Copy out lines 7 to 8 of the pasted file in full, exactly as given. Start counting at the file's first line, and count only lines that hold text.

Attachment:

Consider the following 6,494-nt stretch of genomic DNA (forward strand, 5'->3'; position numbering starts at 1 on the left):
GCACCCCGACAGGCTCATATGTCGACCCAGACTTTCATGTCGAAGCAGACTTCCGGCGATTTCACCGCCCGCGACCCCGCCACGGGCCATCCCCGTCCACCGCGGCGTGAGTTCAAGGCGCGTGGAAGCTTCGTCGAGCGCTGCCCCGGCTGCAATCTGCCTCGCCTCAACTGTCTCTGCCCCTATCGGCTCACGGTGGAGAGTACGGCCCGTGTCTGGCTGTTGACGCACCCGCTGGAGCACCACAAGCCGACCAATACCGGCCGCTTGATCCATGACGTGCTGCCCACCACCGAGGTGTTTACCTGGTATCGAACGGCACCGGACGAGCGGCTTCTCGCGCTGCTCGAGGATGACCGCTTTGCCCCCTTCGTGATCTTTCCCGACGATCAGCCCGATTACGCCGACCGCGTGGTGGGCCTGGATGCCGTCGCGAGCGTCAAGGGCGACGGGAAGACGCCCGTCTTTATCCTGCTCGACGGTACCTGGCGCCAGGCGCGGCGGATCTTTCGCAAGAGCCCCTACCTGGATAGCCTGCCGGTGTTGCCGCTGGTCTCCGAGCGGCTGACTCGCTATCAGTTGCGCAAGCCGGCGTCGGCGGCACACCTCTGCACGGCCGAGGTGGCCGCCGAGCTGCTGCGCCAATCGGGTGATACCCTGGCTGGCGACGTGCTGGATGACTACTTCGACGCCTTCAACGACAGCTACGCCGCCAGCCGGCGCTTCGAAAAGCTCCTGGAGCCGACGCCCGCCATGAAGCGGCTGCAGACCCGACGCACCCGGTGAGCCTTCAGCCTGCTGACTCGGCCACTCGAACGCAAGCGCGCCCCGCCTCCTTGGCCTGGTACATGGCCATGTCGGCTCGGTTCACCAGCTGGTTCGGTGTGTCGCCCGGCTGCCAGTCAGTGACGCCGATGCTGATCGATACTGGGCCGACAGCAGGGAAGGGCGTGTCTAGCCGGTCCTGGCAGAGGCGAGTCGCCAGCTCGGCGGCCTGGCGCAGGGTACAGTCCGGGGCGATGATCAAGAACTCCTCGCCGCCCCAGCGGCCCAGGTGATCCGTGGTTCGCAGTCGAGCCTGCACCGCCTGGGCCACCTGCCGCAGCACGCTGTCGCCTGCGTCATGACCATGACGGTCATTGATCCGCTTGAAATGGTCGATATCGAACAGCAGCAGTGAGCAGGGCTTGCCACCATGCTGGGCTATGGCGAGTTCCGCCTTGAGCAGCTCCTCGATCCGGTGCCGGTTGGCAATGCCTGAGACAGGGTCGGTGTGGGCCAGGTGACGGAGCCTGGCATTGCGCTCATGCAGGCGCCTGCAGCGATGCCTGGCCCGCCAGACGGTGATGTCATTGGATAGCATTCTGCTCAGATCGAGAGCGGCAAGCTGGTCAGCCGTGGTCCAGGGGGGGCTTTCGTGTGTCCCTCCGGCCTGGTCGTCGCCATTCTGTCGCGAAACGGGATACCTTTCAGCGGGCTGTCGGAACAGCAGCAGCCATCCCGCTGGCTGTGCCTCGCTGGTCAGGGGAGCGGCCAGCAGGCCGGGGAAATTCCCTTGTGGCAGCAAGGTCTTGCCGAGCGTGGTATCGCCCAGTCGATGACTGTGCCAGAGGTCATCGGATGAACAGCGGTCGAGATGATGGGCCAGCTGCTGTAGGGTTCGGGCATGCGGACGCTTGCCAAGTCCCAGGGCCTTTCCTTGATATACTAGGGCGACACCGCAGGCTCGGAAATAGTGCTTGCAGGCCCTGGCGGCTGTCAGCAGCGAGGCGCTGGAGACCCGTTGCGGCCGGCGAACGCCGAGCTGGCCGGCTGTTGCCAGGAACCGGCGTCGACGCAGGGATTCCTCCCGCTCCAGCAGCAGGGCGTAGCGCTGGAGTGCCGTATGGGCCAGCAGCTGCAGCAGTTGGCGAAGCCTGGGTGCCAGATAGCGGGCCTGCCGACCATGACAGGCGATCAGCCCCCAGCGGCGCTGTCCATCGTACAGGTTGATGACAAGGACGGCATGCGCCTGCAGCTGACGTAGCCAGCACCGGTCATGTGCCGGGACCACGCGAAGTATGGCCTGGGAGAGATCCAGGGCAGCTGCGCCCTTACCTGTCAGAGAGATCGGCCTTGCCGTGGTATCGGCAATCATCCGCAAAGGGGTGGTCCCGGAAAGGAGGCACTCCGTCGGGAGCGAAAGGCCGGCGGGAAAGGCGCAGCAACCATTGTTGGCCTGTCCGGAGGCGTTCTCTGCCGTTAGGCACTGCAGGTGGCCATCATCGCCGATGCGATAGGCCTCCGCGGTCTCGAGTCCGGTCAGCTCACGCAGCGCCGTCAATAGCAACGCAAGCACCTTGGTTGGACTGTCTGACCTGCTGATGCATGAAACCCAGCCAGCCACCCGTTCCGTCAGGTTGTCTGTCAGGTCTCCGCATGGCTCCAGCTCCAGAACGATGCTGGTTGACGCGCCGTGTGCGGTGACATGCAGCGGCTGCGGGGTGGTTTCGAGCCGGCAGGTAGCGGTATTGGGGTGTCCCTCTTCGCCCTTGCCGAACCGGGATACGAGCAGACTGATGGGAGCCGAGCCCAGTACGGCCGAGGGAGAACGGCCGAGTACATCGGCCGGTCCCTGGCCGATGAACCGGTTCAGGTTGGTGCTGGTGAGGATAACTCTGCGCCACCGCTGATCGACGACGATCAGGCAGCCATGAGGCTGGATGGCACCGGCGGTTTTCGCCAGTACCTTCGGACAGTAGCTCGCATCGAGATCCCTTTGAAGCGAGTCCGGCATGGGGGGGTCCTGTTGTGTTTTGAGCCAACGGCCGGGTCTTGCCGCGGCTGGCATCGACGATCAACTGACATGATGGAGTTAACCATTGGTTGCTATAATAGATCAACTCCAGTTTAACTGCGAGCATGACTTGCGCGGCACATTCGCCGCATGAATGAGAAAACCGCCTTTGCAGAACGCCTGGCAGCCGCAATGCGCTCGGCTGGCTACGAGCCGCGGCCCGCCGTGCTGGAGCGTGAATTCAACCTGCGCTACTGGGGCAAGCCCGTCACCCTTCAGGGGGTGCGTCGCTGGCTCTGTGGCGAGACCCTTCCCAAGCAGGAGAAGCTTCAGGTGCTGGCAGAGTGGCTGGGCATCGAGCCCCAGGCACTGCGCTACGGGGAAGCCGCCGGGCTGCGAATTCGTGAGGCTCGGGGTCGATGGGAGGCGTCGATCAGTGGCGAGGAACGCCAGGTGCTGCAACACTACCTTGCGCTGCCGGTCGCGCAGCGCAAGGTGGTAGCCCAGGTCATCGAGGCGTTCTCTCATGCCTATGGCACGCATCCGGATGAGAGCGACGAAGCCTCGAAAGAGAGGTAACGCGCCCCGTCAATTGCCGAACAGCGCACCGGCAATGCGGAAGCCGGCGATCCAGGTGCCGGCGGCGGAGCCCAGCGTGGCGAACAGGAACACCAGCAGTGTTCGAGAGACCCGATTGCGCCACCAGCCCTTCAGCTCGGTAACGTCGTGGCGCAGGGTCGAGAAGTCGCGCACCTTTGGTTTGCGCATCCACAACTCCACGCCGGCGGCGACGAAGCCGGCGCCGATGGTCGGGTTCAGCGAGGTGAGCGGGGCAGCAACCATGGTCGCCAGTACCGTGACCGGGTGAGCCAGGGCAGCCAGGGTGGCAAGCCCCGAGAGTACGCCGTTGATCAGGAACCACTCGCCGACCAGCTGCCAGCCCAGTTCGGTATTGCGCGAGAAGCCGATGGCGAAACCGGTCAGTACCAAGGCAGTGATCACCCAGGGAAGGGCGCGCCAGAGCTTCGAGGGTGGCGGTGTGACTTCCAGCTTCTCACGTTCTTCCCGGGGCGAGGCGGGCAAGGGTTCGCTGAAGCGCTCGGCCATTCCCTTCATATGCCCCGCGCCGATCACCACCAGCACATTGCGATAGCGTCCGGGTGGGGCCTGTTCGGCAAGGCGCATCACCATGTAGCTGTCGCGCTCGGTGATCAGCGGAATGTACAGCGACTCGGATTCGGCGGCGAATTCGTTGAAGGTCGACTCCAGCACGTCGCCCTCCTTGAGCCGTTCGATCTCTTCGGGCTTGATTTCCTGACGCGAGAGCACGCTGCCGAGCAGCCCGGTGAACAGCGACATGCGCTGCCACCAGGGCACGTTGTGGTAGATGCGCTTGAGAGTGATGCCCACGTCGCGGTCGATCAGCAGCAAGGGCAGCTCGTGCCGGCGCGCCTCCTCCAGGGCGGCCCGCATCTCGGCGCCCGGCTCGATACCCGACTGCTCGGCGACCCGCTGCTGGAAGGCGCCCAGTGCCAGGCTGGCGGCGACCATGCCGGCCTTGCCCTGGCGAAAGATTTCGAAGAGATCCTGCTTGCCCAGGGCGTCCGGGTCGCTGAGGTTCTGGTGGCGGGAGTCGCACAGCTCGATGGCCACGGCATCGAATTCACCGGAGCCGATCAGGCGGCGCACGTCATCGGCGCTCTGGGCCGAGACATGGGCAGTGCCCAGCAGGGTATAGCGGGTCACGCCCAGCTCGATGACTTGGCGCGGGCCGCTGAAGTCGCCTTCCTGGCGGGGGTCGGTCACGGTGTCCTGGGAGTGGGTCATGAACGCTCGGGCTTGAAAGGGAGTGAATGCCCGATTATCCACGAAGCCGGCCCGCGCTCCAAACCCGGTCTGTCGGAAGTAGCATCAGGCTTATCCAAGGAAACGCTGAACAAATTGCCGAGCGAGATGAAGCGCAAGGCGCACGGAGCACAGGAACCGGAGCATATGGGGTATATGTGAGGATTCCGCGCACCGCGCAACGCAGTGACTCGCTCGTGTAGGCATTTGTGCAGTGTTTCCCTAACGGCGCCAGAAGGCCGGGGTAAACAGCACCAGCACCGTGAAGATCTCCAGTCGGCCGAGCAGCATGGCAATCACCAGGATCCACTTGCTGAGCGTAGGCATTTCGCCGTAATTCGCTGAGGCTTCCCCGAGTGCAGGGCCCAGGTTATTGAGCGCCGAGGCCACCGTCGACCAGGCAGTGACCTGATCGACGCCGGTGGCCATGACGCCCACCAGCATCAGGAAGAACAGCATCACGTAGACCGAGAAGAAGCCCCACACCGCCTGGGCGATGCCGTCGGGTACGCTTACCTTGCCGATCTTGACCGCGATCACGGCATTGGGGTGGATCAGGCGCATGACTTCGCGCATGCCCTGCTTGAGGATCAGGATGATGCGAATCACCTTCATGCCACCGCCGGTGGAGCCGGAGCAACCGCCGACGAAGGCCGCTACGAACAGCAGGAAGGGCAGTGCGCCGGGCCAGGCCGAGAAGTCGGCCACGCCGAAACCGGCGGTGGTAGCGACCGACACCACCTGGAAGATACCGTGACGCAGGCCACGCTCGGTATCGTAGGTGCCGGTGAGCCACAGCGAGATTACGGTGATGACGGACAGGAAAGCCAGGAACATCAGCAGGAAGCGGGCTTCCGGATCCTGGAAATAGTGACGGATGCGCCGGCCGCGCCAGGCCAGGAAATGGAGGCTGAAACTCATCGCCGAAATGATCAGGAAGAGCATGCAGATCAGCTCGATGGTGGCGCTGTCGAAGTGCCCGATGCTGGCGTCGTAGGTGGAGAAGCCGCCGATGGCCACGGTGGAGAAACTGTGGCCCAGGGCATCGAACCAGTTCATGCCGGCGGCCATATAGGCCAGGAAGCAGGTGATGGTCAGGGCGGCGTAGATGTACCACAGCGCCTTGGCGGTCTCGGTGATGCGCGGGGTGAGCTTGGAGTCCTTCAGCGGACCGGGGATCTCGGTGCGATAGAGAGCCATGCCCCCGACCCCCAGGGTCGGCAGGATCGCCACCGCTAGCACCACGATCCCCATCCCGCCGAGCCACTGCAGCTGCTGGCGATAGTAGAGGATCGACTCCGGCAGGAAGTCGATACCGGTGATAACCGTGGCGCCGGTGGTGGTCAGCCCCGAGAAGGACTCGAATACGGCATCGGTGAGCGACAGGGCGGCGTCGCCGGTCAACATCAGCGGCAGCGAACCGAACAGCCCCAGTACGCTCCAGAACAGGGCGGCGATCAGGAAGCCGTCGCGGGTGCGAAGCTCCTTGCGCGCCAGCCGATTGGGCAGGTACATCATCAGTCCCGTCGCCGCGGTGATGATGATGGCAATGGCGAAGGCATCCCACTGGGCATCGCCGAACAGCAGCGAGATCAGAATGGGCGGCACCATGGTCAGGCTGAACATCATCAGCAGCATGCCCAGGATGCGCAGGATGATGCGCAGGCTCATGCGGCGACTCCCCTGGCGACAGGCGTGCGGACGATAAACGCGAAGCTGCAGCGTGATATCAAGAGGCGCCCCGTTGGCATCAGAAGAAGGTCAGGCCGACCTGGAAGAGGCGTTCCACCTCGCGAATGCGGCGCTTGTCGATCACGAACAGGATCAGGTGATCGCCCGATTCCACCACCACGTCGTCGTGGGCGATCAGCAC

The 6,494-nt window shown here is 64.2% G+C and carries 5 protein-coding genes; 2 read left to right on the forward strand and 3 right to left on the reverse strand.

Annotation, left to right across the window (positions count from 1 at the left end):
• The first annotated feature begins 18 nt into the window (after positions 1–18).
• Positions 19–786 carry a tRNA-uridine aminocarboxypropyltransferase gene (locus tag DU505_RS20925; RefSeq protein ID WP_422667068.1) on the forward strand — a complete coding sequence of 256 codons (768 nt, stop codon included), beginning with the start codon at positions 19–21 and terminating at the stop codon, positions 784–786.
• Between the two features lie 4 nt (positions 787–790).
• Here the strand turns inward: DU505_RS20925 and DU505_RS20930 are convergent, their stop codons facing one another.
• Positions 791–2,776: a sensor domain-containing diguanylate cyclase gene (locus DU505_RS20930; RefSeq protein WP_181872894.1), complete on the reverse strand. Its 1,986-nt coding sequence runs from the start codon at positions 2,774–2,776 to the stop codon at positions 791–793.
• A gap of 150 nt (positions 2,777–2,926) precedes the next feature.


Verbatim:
• Between the two features lie 4 nt (positions 787–790).
• Here the strand turns inward: DU505_RS20925 and DU505_RS20930 are convergent, their stop codons facing one another.